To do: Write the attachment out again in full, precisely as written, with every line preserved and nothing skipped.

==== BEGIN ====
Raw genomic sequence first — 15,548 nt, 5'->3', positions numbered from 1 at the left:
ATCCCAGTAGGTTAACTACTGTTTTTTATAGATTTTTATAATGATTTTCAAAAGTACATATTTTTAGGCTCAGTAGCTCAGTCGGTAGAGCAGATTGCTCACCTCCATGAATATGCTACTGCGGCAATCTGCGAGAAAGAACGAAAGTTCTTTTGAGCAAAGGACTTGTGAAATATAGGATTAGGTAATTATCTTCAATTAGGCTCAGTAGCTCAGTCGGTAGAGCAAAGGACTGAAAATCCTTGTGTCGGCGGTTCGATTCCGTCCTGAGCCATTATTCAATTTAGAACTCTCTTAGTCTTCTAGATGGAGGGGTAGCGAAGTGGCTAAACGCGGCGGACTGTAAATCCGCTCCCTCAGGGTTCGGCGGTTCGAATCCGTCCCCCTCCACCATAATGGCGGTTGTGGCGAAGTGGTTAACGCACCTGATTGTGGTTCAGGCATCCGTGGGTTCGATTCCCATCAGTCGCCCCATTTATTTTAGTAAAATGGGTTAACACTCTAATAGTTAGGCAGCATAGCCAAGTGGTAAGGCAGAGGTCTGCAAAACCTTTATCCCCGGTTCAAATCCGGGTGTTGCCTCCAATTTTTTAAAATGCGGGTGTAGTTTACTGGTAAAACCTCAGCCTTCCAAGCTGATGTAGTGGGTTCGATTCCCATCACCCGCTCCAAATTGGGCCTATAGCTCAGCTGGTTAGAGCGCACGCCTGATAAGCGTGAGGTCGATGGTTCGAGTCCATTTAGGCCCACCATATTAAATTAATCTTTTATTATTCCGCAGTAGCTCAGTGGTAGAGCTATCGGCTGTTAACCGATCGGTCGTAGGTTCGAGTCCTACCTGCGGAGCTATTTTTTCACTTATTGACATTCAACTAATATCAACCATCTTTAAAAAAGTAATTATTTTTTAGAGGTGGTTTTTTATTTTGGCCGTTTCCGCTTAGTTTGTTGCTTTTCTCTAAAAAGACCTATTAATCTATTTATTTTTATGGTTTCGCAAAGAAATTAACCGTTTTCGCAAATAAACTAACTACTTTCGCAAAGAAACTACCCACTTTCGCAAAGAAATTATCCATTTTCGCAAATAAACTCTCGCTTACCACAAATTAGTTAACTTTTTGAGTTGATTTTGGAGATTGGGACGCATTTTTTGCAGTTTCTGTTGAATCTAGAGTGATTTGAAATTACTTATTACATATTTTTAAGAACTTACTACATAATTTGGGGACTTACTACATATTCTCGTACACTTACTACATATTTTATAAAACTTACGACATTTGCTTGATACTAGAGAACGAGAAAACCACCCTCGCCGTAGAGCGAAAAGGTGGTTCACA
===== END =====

Raw genomic sequence first — 15,548 nt, 5'->3', positions numbered from 1 at the left:
ATCCCAGTAGGTTAACTACTGTTTTTTATAGATTTTTATAATGATTTTCAAAAGTACATATTTTTAGGCTCAGTAGCTCAGTCGGTAGAGCAGATTGCTCACCTCCATGAATATGCTACTGCGGCAATCTGCGAGAAAGAACGAAAGTTCTTTTGAGCAAAGGACTTGTGAAATATAGGATTAGGTAATTATCTTCAATTAGGCTCAGTAGCTCAGTCGGTAGAGCAAAGGACTGAAAATCCTTGTGTCGGCGGTTCGATTCCGTCCTGAGCCATTATTCAATTTAGAACTCTCTTAGTCTTCTAGATGGAGGGGTAGCGAAGTGGCTAAACGCGGCGGACTGTAAATCCGCTCCCTCAGGGTTCGGCGGTTCGAATCCGTCCCCCTCCACCATAATGGCGGTTGTGGCGAAGTGGTTAACGCACCTGATTGTGGTTCAGGCATCCGTGGGTTCGATTCCCATCAGTCGCCCCATTTATTTTAGTAAAATGGGTTAACACTCTAATAGTTAGGCAGCATAGCCAAGTGGTAAGGCAGAGGTCTGCAAAACCTTTATCCCCGGTTCAAATCCGGGTGTTGCCTCCAATTTTTTAAAATGCGGGTGTAGTTTACTGGTAAAACCTCAGCCTTCCAAGCTGATGTAGTGGGTTCGATTCCCATCACCCGCTCCAAATTGGGCCTATAGCTCAGCTGGTTAGAGCGCACGCCTGATAAGCGTGAGGTCGATGGTTCGAGTCCATTTAGGCCCACCATATTAAATTAATCTTTTATTATTCCGCAGTAGCTCAGTGGTAGAGCTATCGGCTGTTAACCGATCGGTCGTAGGTTCGAGTCCTACCTGCGGAGCTATTTTTTCACTTATTGACATTCAACTAATATCAACCATCTTTAAAAAAGTAATTATTTTTTAGAGGTGGTTTTTTATTTTGGCCGTTTCCGCTTAGTTTGTTGCTTTTCTCTAAAAAGACCTATTAATCTATTTATTTTTATGGTTTCGCAAAGAAATTAACCGTTTTCGCAAATAAACTAACTACTTTCGCAAAGAAACTACCCACTTTCGCAAAGAAATTATCCATTTTCGCAAATAAACTCTCGCTTACCACAAATTAGTTAACTTTTTGAGTTGATTTTGGAGATTGGGACGCATTTTTTGCAGTTTCTGTTGAATCTAGAGTGATTTGAAATTACTTATTACATATTTTTAAGAACTTACTACATAATTTGGGGACTTACTACATATTCTCGTACACTTACTACATATTTTATAAAACTTACGACATTTGCTTGATACTAGAGAACGAGAAAACCACCCTCGCCGTAGAGCGAAAAGGTGGTTCACA